All I want for Christmas is my two front teeth geta

Pardon the cheesy title.  I seem to have a fondness for them! While browsing evilBay yesterday I realized I need to take some time and focus on the “lacking” spots in my kimono wardrobe, and started making a list. That quickly spiralled downhill into a wishlist of sorts, which I figured I would share, despite not expecting any of it as actual gifts XD. Consider this a “to buy” list for my own personal reference.

Relatively neutral, non-shibori obiage.
For some reason, I have a huge lack of these. Nearly all my obiage are either very vivid in colour, or covered in ornate shibori, or both. This makes casual outfits a bit of a challenge, especially things like wool komon. The biggest obstacle for me here is that obiage tend to be bundled with obijime, which I absolutely do not need. I bought a huge mixed lot and am set for a while. I also bought a mixed lot of shibori obiage, but for some reason have had no luck with simpler ones.

Cute juban that actually fit.
Being the gigantic hulking glamazon that I am, finding kimono that fit can be a challenge. However, kimono are made to be overly long and adjusted at the waist, so generally I can make do. Juban (the traditional middle layer of clothing, a form of underrobe that are usually partially visible), however, are not meant to be folded at the waist, and so should be as long as the measurement from shoulder to ankle. That measurement, on me, is the entire height of a typical Japanese woman, from what I can tell based on sizes. Unfortunately, this means that juban tend to be waaay too short on me. I have some that are two pieces, and so the skirt can be tied low on my hips, and that helps. I also have one that is actually a converted unlined kimono, and it works. However, I would like more variety, since the hems and sleeves of these pieces do show quite a bit, and should add some oomph to an outfit. If anyone ever sees juban over 55″/140cm, please let me know!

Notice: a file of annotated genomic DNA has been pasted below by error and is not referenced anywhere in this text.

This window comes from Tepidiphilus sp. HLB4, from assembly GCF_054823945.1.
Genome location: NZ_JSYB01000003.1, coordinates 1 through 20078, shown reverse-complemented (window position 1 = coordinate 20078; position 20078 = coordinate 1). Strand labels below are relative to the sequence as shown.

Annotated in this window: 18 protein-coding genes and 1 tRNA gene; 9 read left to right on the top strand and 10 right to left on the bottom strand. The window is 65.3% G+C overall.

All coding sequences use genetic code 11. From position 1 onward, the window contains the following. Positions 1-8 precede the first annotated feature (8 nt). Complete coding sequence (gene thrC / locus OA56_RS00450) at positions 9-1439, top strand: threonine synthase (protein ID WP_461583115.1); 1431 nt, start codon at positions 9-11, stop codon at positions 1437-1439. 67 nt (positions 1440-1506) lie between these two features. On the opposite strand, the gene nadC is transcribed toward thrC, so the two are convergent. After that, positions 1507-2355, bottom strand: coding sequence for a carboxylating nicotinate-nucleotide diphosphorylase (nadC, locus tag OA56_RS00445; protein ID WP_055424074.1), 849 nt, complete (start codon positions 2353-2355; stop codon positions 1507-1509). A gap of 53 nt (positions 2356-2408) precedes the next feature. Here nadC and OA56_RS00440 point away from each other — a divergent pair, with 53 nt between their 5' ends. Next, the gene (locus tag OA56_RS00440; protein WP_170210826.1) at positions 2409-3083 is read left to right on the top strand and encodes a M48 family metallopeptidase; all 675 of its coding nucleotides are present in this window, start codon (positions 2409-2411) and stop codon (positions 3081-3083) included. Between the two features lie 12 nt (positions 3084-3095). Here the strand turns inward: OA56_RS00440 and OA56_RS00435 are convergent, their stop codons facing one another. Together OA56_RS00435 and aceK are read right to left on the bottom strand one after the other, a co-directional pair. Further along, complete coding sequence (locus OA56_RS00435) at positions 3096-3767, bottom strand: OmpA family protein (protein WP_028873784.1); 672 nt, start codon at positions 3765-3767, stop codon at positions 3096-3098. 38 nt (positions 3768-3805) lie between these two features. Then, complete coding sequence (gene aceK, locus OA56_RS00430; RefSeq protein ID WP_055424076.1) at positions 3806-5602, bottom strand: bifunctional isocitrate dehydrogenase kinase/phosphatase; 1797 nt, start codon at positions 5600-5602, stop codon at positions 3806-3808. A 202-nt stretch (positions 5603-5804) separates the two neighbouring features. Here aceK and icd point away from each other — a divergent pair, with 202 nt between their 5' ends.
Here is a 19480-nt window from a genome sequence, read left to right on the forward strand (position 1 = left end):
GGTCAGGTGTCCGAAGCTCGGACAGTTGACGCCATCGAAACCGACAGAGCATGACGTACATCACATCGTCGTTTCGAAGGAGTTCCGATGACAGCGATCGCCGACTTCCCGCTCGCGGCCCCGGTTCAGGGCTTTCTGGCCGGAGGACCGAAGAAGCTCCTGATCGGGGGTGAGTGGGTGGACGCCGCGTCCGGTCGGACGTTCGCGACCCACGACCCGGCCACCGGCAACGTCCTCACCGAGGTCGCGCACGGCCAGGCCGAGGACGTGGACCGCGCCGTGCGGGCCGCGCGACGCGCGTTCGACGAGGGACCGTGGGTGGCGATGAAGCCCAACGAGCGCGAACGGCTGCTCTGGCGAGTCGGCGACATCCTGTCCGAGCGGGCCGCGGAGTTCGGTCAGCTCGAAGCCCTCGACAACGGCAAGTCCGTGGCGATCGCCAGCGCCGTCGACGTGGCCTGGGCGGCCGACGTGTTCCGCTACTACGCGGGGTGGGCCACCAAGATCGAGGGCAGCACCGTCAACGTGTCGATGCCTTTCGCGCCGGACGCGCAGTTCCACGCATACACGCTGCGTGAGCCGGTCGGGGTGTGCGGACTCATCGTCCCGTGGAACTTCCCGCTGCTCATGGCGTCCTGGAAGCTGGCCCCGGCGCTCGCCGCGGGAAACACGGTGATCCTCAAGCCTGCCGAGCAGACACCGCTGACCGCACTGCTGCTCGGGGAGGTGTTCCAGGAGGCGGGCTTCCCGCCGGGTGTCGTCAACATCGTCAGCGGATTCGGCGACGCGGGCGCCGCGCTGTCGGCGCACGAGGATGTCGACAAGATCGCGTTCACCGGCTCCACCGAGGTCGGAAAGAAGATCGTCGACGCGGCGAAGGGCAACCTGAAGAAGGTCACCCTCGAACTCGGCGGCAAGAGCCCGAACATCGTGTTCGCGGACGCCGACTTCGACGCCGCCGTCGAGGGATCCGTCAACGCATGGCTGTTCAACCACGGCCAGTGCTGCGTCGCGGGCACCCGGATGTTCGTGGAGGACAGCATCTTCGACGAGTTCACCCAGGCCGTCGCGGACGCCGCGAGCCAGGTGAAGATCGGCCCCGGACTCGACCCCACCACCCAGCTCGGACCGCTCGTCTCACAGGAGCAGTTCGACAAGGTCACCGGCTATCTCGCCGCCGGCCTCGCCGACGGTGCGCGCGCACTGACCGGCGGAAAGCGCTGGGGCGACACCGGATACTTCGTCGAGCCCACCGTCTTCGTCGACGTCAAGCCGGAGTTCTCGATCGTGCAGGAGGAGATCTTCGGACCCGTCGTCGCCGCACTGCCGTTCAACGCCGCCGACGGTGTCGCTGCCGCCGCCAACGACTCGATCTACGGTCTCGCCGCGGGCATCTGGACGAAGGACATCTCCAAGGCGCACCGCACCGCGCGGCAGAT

More 53 Stations of the Tokaido motifs.
If you’re reading this blog you’re probably already aware, but my collection has a sub-collection. I am slowly amassing kimono items that have motifs based on Hiroshige’s 53 Stations of the Tokaido series of prints. I am going to do an entire entry on this in the future, to catalogue the pieces I have and explain a bit of the history behind the theme as well as try to pin-point what it is about this series I find so captivating, but that’s for a later date. For the time being, I’m going to keep my eyes peeled for any related items, particularly ones that have stations I do not already own. Any items here would be awesome; so far I only have three obi and one folding dance fan. Eventually, I hope to have an entire outfit, no matter how tacky and clashing it may end up.

More lobsters, and sea creatures in general!
For some reason, I find the spiny lobster motif absolutely hilarious and adorable. I recently finally managed to snag myself an obi with one on it, but this has not satiated my need for ridiculous lobster, much to my dismay. Now would be a good time to bring my dream motif, large-scale cephalopods. However, in all my years of collecting, the only time I’ve come across anything remotely related to this was  a man’s haori with Hokusai’s Dream of the Fisherman’s Wife (note, that link is not safe for work if your work is strict) print inside the lining. Not exactly what I am looking for!

Vintage, wide vertical striped kimono.
I love the look of wide, bright contrasting stripes. Unfortunately, I’ve not been able to find any that fit me and are within my budget. This is sort of low on my priority list because I have a ton of kimono I’ve not worn out yet.

Hakata, hakata, hakata!
Another of my lustmotifs. Hakata is a form of weaving traditional to a specific region of Japan, and is typically used for obi.  I have several already, but I’m always on the lookout for more, especially in unusual or interesting colourways.

A girl can never have too many shoes or purses!